William Boscawen

Richard Polwhele, in Biographical Sketches in Cornwall (1831) 2:80.

We do not pretend to rate BOSCAWEN among the Poets, quite so high as we rated his ancestor among the Admirals. But we may say of Boscawen's Horace when put in competition with other translations:—

His star's unrival'd light
Shines like the radiant queen of night
Amidst Heaven's lesser fires.

His original poetry is equally good. The elegy in memory of Dr. Joseph Warton, is an elegant tribute to departed genius.

Soft flow'd the lay, when late, with downcast eye,
The gentle Muse by Itchin's verdant side
Pensive reclin'd; while to each struggling sigh
In kindred notes the murmuring stream replied.

Ye once-lov'd haunts! (exclaim'd the sorrowing maid),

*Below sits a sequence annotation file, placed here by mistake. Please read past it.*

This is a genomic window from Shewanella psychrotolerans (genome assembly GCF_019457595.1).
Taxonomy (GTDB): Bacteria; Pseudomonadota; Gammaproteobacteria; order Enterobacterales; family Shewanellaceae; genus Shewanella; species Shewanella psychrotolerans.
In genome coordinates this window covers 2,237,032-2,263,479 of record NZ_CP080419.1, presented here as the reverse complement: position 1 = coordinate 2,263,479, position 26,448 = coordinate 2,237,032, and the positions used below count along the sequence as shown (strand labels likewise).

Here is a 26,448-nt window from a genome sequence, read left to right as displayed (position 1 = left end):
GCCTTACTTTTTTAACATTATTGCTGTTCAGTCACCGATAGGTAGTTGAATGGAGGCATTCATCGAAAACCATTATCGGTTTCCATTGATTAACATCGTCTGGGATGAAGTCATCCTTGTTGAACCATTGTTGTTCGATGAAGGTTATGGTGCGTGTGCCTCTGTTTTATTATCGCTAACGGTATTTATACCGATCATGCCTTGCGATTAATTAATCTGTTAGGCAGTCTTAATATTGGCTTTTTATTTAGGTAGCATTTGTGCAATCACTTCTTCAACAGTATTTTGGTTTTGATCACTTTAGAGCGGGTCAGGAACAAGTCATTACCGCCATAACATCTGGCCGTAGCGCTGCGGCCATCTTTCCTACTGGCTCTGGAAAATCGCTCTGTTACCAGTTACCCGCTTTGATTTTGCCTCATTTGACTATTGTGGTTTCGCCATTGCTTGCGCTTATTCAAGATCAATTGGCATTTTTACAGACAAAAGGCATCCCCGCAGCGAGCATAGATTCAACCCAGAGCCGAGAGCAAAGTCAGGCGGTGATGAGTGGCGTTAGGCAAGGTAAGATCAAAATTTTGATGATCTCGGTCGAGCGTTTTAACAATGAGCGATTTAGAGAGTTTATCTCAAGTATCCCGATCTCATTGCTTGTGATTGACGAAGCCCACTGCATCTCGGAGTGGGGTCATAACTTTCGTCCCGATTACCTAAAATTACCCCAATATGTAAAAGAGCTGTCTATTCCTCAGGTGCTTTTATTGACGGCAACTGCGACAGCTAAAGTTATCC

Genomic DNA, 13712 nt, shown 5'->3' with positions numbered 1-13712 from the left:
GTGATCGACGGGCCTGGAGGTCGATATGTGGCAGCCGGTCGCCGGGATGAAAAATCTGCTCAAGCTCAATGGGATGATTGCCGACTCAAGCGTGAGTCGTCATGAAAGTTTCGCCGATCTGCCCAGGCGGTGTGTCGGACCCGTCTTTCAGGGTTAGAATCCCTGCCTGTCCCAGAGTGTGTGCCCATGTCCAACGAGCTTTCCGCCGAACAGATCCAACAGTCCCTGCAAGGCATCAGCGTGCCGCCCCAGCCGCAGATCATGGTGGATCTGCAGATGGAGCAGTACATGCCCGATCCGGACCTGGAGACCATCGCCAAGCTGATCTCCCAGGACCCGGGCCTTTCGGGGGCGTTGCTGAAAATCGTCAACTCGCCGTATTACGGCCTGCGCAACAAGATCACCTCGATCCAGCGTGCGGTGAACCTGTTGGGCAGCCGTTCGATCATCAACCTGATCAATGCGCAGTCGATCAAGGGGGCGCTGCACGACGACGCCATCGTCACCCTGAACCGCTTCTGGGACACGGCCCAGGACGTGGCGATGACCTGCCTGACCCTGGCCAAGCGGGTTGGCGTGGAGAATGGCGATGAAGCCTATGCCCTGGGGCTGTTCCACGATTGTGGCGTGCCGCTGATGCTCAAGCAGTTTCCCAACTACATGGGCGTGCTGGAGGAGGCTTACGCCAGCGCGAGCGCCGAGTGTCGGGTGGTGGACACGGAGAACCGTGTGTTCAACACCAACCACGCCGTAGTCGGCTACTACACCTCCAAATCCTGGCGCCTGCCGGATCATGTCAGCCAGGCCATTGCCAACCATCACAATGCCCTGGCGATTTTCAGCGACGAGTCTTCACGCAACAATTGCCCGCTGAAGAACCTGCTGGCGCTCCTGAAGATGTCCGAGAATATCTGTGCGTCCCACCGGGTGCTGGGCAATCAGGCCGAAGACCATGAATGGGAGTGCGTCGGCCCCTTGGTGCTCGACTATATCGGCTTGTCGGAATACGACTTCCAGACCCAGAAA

Ye scenes, where oft my soul enraptur'd hung,
While o'er th' enamel'd vale my Warton stray'd,
On the sage lore he taught, the lays he sung!

No more, alas! shall joy's inspiring strain,
Dear to my heart, your sportive echoes fill,
When from yon classic dome the youthful train
Bounds o'er the mead, or climbs the breezy hill.

Mute is that tongue, which, tun'd by genius, charm'd
By native eloquence, by sense refin'd;
Cold is that heart, which genuine virtue warm'd,
And lost that taste, which form'd the mind.

Come, bright ey'd Fancy! for your favour'd child
Let kind remembrance prompt th' accordant tear:
You, on his votive lays who fondly smil'd,
Now with your grief adorn his sacred bier.

With air majestic and in modest state,
Invok'd, the mighty Mantuan sweeps the string:
"Rome, Rome,' he cries, 'may well deplore his fate,
Who bade in British strains her Virgil sing."

We cannot but express our sorrow that Boscawen one of the most zealous friends of the British Constitution, should not have found favour with such a man as Mathias, in the Pursuits of Literature.